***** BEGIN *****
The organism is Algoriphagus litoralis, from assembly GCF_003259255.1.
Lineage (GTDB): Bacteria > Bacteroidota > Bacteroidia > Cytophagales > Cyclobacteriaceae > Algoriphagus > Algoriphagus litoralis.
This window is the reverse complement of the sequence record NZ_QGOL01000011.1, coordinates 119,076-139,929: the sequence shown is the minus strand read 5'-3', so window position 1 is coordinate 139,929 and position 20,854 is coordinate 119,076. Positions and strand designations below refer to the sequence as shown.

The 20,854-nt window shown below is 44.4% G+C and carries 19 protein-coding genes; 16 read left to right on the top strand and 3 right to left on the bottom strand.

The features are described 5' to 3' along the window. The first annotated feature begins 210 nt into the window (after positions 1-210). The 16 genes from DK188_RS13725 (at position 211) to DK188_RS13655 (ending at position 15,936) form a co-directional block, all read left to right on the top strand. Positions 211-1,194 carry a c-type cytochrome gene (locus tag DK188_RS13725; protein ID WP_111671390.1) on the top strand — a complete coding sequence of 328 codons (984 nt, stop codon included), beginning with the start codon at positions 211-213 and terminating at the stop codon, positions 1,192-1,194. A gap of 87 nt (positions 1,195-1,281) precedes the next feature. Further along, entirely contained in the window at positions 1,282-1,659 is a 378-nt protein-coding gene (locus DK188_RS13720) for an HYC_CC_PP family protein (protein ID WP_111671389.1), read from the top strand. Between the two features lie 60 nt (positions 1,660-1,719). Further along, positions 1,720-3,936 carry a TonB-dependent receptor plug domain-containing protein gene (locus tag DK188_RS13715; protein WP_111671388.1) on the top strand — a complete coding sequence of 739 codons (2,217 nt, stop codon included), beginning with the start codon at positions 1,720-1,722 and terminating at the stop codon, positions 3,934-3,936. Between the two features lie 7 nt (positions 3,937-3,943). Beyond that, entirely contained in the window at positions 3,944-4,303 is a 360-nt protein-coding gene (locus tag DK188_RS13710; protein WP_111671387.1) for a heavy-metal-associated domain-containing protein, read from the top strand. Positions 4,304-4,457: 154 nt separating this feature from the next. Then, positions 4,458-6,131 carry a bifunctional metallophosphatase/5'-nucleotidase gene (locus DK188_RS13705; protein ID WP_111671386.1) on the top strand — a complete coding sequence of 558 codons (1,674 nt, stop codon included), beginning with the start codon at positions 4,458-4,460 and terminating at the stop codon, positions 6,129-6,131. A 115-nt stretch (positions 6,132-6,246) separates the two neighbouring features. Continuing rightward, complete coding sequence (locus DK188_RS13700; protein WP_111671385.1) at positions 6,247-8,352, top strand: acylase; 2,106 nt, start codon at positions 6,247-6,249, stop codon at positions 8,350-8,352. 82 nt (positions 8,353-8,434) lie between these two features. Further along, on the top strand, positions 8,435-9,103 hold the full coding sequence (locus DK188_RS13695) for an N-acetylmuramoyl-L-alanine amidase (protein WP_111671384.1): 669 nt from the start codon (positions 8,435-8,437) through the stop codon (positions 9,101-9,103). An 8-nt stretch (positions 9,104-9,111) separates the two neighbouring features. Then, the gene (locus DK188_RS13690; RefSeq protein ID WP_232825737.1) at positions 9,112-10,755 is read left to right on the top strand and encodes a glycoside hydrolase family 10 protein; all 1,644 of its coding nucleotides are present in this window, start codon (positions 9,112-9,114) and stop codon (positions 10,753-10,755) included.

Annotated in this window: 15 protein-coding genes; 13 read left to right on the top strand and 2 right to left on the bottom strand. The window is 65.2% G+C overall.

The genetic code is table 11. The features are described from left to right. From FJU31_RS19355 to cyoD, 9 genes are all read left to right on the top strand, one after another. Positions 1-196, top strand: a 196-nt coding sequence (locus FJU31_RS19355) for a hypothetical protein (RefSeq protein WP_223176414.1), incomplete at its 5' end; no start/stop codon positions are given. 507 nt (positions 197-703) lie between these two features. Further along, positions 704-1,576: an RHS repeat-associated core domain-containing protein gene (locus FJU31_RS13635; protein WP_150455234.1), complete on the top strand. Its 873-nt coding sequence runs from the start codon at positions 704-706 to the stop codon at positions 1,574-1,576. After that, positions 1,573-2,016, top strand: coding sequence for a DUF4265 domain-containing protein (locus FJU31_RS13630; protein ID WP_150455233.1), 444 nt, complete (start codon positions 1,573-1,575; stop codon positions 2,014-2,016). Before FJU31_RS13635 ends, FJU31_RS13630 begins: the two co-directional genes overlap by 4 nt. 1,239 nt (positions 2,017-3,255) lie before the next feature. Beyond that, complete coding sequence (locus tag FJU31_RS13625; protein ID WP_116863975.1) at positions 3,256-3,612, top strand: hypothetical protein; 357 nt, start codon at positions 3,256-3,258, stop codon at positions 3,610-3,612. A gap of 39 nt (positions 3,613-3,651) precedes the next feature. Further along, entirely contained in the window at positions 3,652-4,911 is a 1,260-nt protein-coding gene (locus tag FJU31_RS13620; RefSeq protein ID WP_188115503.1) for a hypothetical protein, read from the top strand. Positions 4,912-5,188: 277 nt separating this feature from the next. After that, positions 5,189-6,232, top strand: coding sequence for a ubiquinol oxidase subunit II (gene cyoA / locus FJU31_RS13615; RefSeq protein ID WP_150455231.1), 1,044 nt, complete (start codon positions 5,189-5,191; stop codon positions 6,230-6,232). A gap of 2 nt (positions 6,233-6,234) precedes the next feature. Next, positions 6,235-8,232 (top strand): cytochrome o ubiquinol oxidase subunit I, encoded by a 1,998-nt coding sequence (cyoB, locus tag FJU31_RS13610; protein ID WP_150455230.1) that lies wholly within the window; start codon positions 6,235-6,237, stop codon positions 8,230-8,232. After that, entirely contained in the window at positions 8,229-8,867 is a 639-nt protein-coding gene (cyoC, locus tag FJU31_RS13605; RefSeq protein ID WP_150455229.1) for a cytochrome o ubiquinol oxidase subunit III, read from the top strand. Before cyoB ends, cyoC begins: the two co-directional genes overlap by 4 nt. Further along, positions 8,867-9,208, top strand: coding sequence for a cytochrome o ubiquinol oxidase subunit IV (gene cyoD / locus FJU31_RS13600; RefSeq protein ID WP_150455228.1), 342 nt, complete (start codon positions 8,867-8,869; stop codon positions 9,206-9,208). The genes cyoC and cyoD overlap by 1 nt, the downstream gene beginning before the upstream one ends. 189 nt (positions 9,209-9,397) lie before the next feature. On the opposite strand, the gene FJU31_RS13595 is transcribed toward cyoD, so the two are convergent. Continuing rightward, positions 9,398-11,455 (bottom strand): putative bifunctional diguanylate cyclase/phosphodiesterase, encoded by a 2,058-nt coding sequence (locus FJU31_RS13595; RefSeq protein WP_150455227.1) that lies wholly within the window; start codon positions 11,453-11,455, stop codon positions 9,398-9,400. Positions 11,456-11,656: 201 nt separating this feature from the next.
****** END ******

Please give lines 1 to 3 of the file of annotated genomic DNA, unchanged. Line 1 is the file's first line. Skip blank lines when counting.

The organism is Algoriphagus litoralis, from assembly GCF_003259255.1.
Lineage (GTDB): Bacteria > Bacteroidota > Bacteroidia > Cytophagales > Cyclobacteriaceae > Algoriphagus > Algoriphagus litoralis.
This window is the reverse complement of the sequence record NZ_QGOL01000011.1, coordinates 119,076-139,929: the sequence shown is the minus strand read 5'-3', so window position 1 is coordinate 139,929 and position 20,854 is coordinate 119,076. Positions and strand designations below refer to the sequence as shown.